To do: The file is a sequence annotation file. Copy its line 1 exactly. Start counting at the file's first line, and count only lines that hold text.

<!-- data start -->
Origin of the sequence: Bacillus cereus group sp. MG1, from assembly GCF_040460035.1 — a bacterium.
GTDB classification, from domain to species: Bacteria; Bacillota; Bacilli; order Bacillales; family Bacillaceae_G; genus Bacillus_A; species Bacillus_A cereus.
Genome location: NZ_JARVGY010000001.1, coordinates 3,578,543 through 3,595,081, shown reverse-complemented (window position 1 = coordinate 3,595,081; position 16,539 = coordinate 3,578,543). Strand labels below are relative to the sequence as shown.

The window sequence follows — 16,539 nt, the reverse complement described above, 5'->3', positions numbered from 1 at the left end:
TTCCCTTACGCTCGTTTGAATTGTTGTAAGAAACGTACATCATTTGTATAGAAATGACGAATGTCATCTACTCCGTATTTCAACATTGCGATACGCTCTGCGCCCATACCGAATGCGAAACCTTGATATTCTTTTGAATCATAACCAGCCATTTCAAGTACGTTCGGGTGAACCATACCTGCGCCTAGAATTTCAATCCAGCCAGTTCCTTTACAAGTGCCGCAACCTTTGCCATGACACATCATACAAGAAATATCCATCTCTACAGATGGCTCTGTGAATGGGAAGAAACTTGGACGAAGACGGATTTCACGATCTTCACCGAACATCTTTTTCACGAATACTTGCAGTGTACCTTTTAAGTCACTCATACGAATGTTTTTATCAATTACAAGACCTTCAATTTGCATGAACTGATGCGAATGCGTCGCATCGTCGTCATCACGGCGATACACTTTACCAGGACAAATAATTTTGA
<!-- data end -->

Origin of the sequence: Bacillus cereus group sp. MG1, from assembly GCF_040460035.1 — a bacterium.